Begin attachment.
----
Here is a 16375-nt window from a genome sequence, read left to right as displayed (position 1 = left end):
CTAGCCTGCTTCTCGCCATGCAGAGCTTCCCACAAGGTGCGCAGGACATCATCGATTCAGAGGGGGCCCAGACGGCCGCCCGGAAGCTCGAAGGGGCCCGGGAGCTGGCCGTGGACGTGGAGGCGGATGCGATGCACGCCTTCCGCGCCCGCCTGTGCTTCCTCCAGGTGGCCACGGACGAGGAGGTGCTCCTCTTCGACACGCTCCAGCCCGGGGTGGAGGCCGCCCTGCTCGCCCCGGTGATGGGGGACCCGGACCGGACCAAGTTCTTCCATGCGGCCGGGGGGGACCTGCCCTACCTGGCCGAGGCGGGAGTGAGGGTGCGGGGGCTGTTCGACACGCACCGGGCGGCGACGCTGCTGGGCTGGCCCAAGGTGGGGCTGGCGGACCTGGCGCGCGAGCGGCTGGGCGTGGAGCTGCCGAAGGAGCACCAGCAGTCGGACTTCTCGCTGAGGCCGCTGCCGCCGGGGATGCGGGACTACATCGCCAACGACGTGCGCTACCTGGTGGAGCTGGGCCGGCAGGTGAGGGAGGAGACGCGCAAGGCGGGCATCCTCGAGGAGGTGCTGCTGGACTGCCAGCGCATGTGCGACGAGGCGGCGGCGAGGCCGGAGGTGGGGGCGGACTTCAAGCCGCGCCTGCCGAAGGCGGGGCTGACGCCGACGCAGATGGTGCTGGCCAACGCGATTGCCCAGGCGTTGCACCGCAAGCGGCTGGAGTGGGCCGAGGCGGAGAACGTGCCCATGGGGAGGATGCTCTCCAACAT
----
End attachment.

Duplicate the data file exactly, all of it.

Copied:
Here is a 16375-nt window from a genome sequence, read left to right as displayed (position 1 = left end):
CTAGCCTGCTTCTCGCCATGCAGAGCTTCCCACAAGGTGCGCAGGACATCATCGATTCAGAGGGGGCCCAGACGGCCGCCCGGAAGCTCGAAGGGGCCCGGGAGCTGGCCGTGGACGTGGAGGCGGATGCGATGCACGCCTTCCGCGCCCGCCTGTGCTTCCTCCAGGTGGCCACGGACGAGGAGGTGCTCCTCTTCGACACGCTCCAGCCCGGGGTGGAGGCCGCCCTGCTCGCCCCGGTGATGGGGGACCCGGACCGGACCAAGTTCTTCCATGCGGCCGGGGGGGACCTGCCCTACCTGGCCGAGGCGGGAGTGAGGGTGCGGGGGCTGTTCGACACGCACCGGGCGGCGACGCTGCTGGGCTGGCCCAAGGTGGGGCTGGCGGACCTGGCGCGCGAGCGGCTGGGCGTGGAGCTGCCGAAGGAGCACCAGCAGTCGGACTTCTCGCTGAGGCCGCTGCCGCCGGGGATGCGGGACTACATCGCCAACGACGTGCGCTACCTGGTGGAGCTGGGCCGGCAGGTGAGGGAGGAGACGCGCAAGGCGGGCATCCTCGAGGAGGTGCTGCTGGACTGCCAGCGCATGTGCGACGAGGCGGCGGCGAGGCCGGAGGTGGGGGCGGACTTCAAGCCGCGCCTGCCGAAGGCGGGGCTGACGCCGACGCAGATGGTGCTGGCCAACGCGATTGCCCAGGCGTTGCACCGCAAGCGGCTGGAGTGGGCCGAGGCGGAGAACGTGCCCATGGGGAGGATGCTCTCCAACAT